Wolfgang Rihm: Grave

Wolfgang Rihm Grave

Wolfgang Rihm: Grave

Year of composition:
in memoriam Thomas Kakuska
Scored for:
for string quartet
Wolfgang Rihm
Instrumentation details:
1st violin
2nd violin
dem Alban-Berg-Quartett
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Work introduction

Wolfgang Rihm first wrote a work for the Alban Berg Quartet as early as 1981, while still an aspiring composer under thirty. His String Quartet No 4 astonished audiences at that time with its wealth of elements firmly grounded in the tradition of the genre, though not for a single bar did it relinquish its claim to a contemporary and individual manner of expression. In these respects the piece proved absolutely pre-ordained for the Alban Berg Quartet, an ensemble which has always stood for exemplary but innovative interpretations of the classical repertoire alongside stalwart support for the new. Now, after 25 years, this same collaboration has been revived, albeit for painful reasons. When the première of the Fourth Quartet took place in Badenweiler, the violist Thomas Kakuska had just joined the ensemble whose style he was play such an essential role in shaping over the coming years. On 4 July 2005, after long illness, Thomas Kakuska died; Rihm’s most recent work for string quartet, Grave, is dedicated to his memory.

In quartet writing the viola normally occupies a position between the two violins and cello. Melodically it often retreats into the background, in order to contribute a constant fundamental colour, a medium value between high and low. Rihm resists the temptation to write a piece which breaks entirely free from this sound world and concentrates only on this instrument; but by means of a few restrained gestures, he nevertheless discovers a way to forge a connection with his dedicatee.

After the piece has begun with repeated allusions to a soft but dissonant chord, a melody develops in the gentle duet of violins accompanied by cello; the viola is silent. Gradually it begins to participate in the proceedings as hidden but perceptible colour. The sound then increases in harshness, until the section erupts into a noise-like sonority. Only then does the viola step into the foreground – first with a gently descending line, then with a whispered motive whose quasi-tonal structure continues to determine the atmosphere of the passage for a while. Generally speaking indeed, hints of major-minor tonality are not uncommon in this work. Ever and again, passing fragments evoke vague reminiscences in the listener’s ear, without ever awakening the impression of a naïve return to the familiar: an approach to dissonance that is typical of the composer, and the subtle placing of counterbalances to tonal formulae, make sure of that. The music moves through various states of feeling, regularly interrupted by noise-like passages played sul ponticello: at its approximate mid-point it even arrives at an almost dance-like passage in which the viola takes the leading role. This is followed by an apparently hymn-like episode, which nevertheless with its pppp marking takes on a character of quiet mourning. The end is announced first by almost violent gestures of piled-up dissonance, which then ebb away in the form of ever more fragmented motives. The final chords form an arch with the beginning, without however – as so often the case elsewhere in Rihm’s work – evoking the impression of a cycle, a possible new beginning: both dynamics and harmony create an unambiguous conclusion.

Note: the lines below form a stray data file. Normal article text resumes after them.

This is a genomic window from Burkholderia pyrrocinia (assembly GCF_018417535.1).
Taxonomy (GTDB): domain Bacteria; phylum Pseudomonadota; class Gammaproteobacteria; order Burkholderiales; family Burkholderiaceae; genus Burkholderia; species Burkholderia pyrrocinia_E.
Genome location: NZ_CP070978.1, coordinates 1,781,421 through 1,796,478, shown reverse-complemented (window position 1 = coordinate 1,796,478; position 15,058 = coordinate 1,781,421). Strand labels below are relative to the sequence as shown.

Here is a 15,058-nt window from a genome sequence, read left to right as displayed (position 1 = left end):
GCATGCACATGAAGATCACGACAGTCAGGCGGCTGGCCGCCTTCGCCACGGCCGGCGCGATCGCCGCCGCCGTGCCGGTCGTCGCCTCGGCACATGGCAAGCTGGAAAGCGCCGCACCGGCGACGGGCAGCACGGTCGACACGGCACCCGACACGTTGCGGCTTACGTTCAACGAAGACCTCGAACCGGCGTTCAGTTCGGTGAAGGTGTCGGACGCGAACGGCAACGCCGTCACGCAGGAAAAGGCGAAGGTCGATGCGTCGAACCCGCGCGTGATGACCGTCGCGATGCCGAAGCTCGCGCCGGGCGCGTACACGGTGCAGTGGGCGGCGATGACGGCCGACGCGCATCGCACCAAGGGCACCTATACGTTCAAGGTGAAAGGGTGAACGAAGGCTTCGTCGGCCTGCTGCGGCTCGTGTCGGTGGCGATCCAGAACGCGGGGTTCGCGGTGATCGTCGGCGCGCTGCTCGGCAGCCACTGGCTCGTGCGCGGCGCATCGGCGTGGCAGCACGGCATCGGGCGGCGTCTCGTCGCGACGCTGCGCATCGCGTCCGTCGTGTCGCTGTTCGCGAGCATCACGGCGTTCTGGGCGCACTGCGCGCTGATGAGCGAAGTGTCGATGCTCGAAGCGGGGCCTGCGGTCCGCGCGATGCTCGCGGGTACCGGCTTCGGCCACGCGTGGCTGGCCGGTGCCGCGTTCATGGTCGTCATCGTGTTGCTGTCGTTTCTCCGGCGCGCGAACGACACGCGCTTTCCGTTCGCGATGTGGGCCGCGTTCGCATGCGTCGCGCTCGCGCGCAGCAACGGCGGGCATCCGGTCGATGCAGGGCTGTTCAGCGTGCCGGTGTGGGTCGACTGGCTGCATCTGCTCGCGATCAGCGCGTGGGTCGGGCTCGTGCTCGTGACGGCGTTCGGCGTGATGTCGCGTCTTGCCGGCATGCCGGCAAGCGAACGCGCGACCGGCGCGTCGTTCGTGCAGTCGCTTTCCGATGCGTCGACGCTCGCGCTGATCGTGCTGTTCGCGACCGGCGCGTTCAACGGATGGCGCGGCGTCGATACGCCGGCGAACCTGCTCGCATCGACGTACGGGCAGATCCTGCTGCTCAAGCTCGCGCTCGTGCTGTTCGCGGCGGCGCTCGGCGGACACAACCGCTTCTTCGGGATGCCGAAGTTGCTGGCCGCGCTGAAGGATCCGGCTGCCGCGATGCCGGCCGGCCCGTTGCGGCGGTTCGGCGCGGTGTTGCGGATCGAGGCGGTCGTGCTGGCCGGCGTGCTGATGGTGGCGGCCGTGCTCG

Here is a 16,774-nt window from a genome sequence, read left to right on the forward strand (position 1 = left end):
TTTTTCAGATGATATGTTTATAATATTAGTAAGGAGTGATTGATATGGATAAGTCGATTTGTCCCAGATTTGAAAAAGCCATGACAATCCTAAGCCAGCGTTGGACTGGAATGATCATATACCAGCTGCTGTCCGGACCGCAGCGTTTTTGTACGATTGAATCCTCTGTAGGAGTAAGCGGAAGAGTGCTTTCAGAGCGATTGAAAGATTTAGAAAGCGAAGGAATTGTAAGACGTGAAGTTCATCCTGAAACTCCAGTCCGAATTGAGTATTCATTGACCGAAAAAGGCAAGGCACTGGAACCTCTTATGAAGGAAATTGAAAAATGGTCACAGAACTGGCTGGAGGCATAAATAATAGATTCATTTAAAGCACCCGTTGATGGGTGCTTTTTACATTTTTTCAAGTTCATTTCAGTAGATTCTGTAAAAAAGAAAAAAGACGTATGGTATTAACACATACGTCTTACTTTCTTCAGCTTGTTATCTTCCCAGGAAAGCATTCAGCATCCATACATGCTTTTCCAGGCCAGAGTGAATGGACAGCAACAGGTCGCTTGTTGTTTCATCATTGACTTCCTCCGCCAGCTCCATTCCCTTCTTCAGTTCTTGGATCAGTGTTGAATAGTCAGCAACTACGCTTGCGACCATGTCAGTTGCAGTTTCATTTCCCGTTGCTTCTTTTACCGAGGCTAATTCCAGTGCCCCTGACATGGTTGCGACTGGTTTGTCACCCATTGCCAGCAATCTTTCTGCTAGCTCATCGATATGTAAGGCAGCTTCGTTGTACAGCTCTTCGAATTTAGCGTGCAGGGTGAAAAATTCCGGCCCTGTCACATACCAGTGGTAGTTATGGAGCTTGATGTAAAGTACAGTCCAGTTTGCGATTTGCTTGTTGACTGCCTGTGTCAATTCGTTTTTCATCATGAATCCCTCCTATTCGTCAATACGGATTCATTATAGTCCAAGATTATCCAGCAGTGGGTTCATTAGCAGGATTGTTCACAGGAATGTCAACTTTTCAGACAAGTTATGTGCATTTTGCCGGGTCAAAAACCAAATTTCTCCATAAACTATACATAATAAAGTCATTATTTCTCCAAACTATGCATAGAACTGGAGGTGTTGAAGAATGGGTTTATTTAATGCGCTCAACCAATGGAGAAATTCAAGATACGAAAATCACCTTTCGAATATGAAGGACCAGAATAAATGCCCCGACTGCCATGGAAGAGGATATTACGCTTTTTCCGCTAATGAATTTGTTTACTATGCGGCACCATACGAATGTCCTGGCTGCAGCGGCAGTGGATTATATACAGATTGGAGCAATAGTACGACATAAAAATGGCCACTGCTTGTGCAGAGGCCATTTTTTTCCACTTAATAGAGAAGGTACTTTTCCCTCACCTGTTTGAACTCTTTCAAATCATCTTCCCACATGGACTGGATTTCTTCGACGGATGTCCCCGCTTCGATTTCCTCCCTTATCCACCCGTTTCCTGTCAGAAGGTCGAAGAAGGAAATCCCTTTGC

© Eike Fess, November 2006

The composer on his work:

I received the news of Thomas Kakuska’s death in Metz, where I was working with young performers and composition students. We were all devastated. Günter Pichler of the Alban Berg Quartet called me and asked whether I would like to write a kind of requiem for 'Tommy'. I agreed on the spot and soon afterwards composed this movement for string quartet entitled Grave. The word has overtones of 'Grab' [i.e. 'grave' in the sense of 'tomb'] as well as, naturally, denoting musically a 'weighty' pace of performance.

Perhaps the piece can be heard as a series of moments of repose: momentary blockages to the current of reminiscing thoughts. Movement and rest are the most natural basic forms of musical progression. But flowing right through them is the river to which everything that has extension in time belongs. We pause – listen – move on. This is life.

Wolfgang Rihm

From our online shop

World première

Konzerthaus, Mozartsaal, Wien (AT)
Alban Berg Quartett

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